IPMA International Project Management Association
18 April 2017 / 7:04

Managing collaboration in virtual project teams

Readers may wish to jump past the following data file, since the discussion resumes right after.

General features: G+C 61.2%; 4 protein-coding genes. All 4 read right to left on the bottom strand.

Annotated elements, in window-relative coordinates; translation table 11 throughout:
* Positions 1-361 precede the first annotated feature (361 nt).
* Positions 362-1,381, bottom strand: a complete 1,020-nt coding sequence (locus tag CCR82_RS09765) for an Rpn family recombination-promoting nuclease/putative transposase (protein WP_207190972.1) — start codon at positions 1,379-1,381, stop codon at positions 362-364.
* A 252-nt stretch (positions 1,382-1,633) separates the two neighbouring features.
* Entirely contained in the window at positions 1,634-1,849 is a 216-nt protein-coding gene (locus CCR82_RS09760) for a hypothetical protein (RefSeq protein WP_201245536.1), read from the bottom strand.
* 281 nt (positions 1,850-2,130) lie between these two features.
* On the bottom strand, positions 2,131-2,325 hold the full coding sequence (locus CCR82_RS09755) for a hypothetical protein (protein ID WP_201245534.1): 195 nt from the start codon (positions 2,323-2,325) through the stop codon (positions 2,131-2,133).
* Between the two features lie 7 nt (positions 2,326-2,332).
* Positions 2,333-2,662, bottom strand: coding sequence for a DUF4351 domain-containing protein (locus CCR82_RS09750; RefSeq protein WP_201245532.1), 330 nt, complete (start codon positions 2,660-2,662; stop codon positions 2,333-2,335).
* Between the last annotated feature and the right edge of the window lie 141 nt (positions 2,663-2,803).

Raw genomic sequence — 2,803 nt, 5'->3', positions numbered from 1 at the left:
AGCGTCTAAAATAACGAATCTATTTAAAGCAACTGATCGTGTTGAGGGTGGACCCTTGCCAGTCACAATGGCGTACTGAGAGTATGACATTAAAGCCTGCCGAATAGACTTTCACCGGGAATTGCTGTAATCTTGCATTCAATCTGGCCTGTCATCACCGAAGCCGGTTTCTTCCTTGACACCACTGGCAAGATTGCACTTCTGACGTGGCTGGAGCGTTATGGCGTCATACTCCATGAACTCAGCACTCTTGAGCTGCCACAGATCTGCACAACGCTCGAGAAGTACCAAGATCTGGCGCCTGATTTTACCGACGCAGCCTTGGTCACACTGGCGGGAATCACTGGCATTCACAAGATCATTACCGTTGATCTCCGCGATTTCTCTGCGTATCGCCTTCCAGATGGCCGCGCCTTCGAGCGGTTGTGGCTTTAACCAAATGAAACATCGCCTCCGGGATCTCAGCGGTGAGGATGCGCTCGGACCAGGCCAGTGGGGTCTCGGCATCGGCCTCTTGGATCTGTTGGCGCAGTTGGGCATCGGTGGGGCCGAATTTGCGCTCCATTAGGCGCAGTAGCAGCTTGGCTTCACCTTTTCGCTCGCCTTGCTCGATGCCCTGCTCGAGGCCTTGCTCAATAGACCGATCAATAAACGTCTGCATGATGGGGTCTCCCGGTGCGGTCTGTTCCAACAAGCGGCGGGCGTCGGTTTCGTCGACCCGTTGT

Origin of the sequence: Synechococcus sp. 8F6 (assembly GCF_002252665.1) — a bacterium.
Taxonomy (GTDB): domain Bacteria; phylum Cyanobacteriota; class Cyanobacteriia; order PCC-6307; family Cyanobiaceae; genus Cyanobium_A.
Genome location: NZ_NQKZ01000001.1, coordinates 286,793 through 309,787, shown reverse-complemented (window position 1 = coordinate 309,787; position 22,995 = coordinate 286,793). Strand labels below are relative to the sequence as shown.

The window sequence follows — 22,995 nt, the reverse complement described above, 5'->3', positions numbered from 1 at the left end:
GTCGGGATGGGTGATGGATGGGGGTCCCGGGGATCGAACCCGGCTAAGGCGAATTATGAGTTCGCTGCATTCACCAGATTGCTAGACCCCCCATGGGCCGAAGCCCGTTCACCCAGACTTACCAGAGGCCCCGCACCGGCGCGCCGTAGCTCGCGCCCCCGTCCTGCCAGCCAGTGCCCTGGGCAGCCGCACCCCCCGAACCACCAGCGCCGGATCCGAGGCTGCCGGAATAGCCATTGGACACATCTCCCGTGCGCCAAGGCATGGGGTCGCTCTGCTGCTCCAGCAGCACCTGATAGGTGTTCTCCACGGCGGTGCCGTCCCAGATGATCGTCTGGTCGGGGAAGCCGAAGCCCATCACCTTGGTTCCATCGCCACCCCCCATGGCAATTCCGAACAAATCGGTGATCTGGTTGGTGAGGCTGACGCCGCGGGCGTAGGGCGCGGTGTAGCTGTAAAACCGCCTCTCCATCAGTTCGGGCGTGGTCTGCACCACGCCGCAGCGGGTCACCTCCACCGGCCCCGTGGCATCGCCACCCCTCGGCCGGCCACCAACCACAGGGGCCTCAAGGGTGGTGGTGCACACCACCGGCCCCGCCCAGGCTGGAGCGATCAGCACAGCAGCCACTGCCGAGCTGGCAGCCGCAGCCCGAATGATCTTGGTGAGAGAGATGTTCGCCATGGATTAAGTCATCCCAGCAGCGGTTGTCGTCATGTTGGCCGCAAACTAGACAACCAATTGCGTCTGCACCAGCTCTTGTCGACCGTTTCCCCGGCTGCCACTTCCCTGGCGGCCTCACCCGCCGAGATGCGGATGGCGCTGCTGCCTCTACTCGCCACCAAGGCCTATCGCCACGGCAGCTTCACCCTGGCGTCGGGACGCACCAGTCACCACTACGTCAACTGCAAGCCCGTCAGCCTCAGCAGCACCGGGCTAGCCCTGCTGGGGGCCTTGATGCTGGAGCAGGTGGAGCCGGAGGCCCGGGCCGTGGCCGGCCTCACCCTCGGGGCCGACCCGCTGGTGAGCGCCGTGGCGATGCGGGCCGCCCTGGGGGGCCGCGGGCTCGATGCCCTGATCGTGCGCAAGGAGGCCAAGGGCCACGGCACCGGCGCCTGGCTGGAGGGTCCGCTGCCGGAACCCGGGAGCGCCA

Due to global workshare many projects are performed through teams scattered all over the world. Collaboration between the team members in such a setting is difficult because of geographical distance, different time and climate zones, diverse cultures, beliefs, habits and languages, divergent understanding of project management and other work styles. Sometimes those teams are called virtual, because they do not collaborate physically, but via electronic media such as web meetings, social media or special collaboration tools. There opportunities and risks of virtual team work. The opportunities are mainly to form a divers team across countries which is able to solve challenging tasks on a low cost basis in a flexible setting. The risks or challenges of a virtual team are the technology, or the question whether all team members have access to the media and a sufficient performance of the IT. Another risk is the potential misunderstanding or conflict in communication, because people are not able to express themselves like in face-to-face meetings and aren´t able to establish a sufficient level of trust and understanding. Team members might feel lonely, focusing on other activities and slowly lose interest in the project. Another challenge is the difficulties in being creative through the media. Experiencing a video conference, it is sufficient for information exchange (e.g. status update or questions and answers), but a real brainstorming is difficult. Creating team spirit and engaging the team members is a challenge for the project manager and requires different approaches in a virtual team setting. There are many other opportunities and risks, but I think you get the idea of what is different to teams that are physically together…